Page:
11 Aug 23

Post-nuptial Agreements 101

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Last Updated on: 2nd October 2023, 06:51 pm

Securing Your Financial Interests: The Importance of Post-nuptial Agreements

While getting married can be an exciting experience, many couples tend to lose sight of the financial ramifications of a marriage gone wrong. It is important to secure your financial interests after you get into a marriage. One of the best ways of doing this is through entering into a post-nuptial agreement after you get married.

What is a Post-nuptial Agreement?

This is a legal contract entered into after a couple gets married. The agreement lays out the criteria that will be used for dividing the couple’s assets and debts in the event of a separation or divorce. The contract details the division of property that is gained individually and together.

What Issues Are Addressed by a Post-nuptial Agreement?

Defining Separate Property

The assets and property that you own before getting married are classified as separate property. Provided you distinguish your separate property from the property you and your spouse will acquire together, the separate property is yours even after a marriage turns sour. A post-nuptial agreement outlines the separate property of spouses to prevent it from being divided equally in the event of a divorce.

Defining Marital Property

A post-nuptial agreement also identifies property you may want to be deemed as marital property. Marital property is divided equally in the event of a divorce.

Sets Down the Terms Of Maintenance

A post-nuptial agreement can lay out the terms of maintenance for you or your spouse. The issue of maintenance arises when one of you is abandoning their career to raise the children. A post-nuptial agreement will also establish the kind of support you or your spouse will pay after a divorce, or establish that a spouse is not entitled to support when they decide to divorce.

Sets Down the Terms Of Support For Children From a Prior Marriage

If you came into a marriage with minor children, a post-nuptial agreement will ensure they are provided for after a divorce. The agreement will set down the terms of support for your spouse’s stepchildren.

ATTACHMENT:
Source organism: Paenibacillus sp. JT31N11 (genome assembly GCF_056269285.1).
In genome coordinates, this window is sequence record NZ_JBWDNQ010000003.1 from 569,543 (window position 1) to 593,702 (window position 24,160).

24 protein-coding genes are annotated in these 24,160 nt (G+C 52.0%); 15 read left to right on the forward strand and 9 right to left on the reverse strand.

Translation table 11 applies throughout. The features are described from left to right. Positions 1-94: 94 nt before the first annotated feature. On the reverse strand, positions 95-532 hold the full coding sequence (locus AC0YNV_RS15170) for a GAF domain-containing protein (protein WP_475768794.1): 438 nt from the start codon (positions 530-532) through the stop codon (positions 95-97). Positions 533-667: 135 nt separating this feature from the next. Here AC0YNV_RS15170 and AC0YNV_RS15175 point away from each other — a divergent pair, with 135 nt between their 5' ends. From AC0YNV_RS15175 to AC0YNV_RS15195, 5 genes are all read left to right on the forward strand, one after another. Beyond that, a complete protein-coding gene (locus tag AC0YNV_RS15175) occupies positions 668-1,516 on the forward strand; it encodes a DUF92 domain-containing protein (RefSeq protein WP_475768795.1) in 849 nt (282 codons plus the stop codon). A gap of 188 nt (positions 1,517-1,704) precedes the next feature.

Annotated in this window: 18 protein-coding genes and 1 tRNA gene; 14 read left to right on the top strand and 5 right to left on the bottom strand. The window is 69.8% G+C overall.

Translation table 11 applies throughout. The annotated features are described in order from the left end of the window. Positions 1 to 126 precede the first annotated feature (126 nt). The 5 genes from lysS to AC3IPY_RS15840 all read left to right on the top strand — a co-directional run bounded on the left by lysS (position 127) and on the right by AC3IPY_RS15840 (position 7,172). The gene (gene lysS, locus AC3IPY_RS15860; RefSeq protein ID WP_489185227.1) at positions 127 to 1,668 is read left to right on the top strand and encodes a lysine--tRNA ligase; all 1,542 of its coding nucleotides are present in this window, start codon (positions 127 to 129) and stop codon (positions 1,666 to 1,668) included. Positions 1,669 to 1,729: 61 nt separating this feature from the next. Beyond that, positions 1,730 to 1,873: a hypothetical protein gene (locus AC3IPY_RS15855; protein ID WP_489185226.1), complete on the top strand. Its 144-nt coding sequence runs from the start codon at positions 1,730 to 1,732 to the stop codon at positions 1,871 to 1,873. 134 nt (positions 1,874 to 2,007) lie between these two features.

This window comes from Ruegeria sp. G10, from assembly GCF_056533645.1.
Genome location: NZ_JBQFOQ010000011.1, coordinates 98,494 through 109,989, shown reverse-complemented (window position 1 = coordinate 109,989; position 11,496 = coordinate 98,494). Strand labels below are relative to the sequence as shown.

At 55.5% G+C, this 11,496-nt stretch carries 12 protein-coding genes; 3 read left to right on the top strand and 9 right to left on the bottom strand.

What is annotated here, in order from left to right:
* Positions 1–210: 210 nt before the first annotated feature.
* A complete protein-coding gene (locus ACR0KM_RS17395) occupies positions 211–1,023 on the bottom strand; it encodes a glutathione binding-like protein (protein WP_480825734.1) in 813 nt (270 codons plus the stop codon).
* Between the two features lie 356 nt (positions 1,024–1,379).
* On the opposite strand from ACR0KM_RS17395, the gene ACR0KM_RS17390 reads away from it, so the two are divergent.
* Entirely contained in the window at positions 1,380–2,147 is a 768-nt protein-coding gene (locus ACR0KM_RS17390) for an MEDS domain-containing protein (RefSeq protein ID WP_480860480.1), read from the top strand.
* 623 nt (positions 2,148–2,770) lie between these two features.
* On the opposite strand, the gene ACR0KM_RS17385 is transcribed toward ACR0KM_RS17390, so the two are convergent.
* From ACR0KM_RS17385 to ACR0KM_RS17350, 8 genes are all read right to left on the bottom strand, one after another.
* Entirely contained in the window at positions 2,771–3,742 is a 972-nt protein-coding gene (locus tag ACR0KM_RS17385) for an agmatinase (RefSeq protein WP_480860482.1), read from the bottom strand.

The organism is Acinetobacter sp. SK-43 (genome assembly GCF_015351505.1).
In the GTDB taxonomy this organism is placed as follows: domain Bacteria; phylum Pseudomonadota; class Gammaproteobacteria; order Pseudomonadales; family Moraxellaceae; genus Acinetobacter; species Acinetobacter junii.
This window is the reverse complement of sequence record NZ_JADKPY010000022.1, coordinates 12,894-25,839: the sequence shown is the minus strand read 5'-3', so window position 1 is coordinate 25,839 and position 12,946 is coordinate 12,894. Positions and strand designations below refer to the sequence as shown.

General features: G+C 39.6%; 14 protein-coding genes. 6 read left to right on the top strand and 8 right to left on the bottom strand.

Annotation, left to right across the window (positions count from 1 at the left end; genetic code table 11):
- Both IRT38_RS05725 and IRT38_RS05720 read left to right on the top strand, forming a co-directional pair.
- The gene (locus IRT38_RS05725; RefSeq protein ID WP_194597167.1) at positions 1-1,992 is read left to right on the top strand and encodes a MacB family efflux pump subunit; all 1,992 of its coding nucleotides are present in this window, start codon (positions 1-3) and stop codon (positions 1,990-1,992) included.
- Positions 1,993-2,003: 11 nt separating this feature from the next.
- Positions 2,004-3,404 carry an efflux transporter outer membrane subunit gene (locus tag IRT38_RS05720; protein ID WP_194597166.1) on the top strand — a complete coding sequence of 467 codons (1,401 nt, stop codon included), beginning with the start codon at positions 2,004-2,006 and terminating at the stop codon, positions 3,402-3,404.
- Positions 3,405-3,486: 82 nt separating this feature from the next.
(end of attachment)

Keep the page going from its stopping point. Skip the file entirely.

Sets Down the Terms of Pre-marriage Debt

If you or your spouse entered into the marriage with substantial debt, a post-nuptial agreement will indicate that the debt remains with that spouse.

When Can The Validity Of A Post-nuptial Agreement Be Challenged?

Duress: A post-nuptial agreement should be entered into voluntarily. If a spouse is forced to agree to the contract, the agreement is not valid.

A Consciousable Agreement: For a post-nuptial agreement to be enforceable, it must be fair to both parties. A spouse can challenge the validity of an agreement that tends to be partial to the other spouse.

Non Complete Disclosure: When entering a post-nuptial agreement, both parties have to give a full disclosure of their assets. If it is later discovered that one spouse held back information about their assets or property, the agreement is deemed to be invalid.

A Written Agreement: A post-nuptial agreement has too much at stake to be regarded as a gentleman’s agreement. The validity of a post-nuptial agreement can be challenged if it is not in writing.

The Take Away

Many couples enter into a marriage believing in the forever after depicted in fictional stories. Unfortunately, most marriages do not last that long and when they end, the couples involved engage in a bitter and costly contest for assets, property, support, and other avoidable issues. To secure your financial interests and that of your children, you should enter into a post-nuptial agreement. For assistance with the intricacies and legalities of post-nuptial contracts, consult a New York Post-nuptial Attorney.